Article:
The operation was performed with the patients under spinal or general anesthesia in the lithotomy position. Introduction of the ureteroscope into the ureter was aided by a 0.038 inch floppy-tipped guidewire. The ureteral orifice was dilated only when necessary for placement of the ureteroscope. In Group II, under fluoroscopic guidance, the NTrap® was opened above the stone by advancing the inner wire.

The holmium:YAG laser was most frequently used as a lithotripter (81.3%). The 550 µm fiber was used in all cases. To initiate stone fragmentation, the laser frequency was usually set at a frequency at 6 Hz and the energy pulse at 0.6 J. The Wolf-lithoclast was the second most commonly used lithotripter (18.7%) with a 3.5 mm metal probe. Once the stone was visualized, the lithotriptors were introduced via the ureteroscope and the stone was fragmented. Fragmented stones were removed from the ureter as much as possible by using a basket or forceps. After the operation, every retrieved stone fragment was qualitatively analyzed to verify the chemical composition of each stone. A double J stent was placed postoperatively in all patients for an average of 1 to 2 weeks.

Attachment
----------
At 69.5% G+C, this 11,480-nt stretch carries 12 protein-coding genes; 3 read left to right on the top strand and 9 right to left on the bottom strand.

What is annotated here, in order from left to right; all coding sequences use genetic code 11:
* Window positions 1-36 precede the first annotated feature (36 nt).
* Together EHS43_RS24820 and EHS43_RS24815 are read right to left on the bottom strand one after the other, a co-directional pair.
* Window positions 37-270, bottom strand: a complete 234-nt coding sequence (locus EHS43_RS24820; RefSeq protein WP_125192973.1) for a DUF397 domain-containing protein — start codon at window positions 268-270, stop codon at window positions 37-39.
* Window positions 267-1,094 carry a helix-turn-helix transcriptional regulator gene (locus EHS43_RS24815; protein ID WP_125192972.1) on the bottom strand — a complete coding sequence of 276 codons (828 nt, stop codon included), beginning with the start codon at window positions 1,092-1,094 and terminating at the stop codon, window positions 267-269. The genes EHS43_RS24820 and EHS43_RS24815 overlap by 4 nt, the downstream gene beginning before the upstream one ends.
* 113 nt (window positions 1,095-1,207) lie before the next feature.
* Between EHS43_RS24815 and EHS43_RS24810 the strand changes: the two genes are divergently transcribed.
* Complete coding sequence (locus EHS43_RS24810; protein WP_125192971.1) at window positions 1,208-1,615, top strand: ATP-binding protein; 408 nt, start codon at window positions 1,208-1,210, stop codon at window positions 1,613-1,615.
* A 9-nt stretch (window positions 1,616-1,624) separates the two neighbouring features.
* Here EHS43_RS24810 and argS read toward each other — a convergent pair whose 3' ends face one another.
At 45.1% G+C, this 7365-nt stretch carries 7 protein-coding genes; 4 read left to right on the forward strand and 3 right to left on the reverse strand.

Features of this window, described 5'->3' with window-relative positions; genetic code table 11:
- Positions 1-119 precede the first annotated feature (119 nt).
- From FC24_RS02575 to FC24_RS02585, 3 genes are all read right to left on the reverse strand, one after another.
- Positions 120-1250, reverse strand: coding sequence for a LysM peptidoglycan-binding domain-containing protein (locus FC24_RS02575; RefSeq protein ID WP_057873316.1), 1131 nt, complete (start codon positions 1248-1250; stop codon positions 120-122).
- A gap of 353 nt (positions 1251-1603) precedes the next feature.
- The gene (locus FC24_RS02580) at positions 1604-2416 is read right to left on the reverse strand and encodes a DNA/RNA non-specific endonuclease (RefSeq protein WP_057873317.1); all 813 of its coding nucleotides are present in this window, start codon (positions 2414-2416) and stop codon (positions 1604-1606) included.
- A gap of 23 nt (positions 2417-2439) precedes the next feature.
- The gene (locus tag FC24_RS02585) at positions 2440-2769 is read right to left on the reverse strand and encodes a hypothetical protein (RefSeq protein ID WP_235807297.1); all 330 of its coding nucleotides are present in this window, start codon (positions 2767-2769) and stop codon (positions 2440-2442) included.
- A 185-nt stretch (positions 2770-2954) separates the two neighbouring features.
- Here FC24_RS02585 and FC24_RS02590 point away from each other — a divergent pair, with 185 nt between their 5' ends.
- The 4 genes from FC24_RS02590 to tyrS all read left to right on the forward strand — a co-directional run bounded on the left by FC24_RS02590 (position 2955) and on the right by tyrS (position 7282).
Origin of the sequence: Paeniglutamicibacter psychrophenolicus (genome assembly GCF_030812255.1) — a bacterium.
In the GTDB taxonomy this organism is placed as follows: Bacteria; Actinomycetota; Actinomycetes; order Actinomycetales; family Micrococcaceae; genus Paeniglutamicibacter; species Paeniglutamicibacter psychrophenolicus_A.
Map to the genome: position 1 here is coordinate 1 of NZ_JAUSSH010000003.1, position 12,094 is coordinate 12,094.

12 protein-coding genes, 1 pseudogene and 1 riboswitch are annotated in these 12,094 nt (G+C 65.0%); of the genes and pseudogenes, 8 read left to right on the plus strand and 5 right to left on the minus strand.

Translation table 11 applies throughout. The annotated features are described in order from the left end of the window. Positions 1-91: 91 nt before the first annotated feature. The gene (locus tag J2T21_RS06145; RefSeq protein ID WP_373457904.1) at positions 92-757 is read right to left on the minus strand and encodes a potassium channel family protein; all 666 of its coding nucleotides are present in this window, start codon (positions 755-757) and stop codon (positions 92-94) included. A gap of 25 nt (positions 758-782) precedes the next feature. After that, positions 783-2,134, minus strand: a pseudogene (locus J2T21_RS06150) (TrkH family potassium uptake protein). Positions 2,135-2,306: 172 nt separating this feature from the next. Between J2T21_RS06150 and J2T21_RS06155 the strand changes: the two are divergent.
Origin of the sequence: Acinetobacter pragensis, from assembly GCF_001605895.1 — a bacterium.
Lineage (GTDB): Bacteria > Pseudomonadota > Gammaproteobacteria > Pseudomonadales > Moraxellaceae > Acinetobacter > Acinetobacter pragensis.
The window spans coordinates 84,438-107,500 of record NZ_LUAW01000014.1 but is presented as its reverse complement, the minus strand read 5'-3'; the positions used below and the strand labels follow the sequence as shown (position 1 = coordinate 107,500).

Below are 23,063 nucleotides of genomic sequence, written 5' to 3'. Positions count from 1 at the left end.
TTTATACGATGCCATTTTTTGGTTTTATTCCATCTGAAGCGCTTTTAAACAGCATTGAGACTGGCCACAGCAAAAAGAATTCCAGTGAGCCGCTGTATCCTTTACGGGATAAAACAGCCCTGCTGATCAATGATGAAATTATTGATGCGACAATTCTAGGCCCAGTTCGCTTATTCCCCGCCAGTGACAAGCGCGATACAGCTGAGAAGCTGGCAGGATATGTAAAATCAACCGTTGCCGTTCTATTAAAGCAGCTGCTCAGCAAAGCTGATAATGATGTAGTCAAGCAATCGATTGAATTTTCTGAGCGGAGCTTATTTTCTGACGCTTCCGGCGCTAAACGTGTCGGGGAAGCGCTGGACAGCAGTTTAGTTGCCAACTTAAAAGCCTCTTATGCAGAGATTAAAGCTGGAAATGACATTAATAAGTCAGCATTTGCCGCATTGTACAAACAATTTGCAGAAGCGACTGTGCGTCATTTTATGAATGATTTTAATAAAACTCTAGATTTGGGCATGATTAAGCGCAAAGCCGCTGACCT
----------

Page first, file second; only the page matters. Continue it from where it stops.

An operation was regarded as successful when no residual fragments were larger than 2 mm in size and no additional procedure was required. Postoperative imaging consisted of abdominal plain radiography or computed tomography. A plain radiograph of KUB was performed on the first day after the operation, and after a week, another radiograph was taken to examine residual stone fragments. Most patients were discharged on the first postoperative day. The double J stent was removed after 1 to 2 weeks. All operations were conducted by a single surgeon.

Statistical comparison between Group I and Group II was done by use of mean±standard deviation, chi-square test, and Fisher 2-sided exact test. p<0.05 was considered statistically significant. The SPSS ver. 12.0 (SPSS Inc., Chicago, IL, USA), was used for this statistical analysis.


The characteristics of the 144 patients are shown in Table 1. No significant differences were observed in age, sex, stone diameter, or type of lithotriptor between Group I and Group II at the time of surgery.

Baseline patient characteristics

Two weeks after the operations, the success rate was 94.4%. The rates of successful removal of the stones were 89.7% and 98.7% for Group I and Group II, respectively. Group II showed a significantly higher success rate than did Group I (p=0.019). For stones ≤5 mm size, the success rate was 92.3% in Group I and was 100% in Group II, and no statistically significant difference was observed between the two groups. However, for stones >5 mm size, Group II showed a significantly higher rate of successful removal. Group II showed a significantly higher success rate with the use of the holmium:YAG laser as the lithotriptor (Table 2).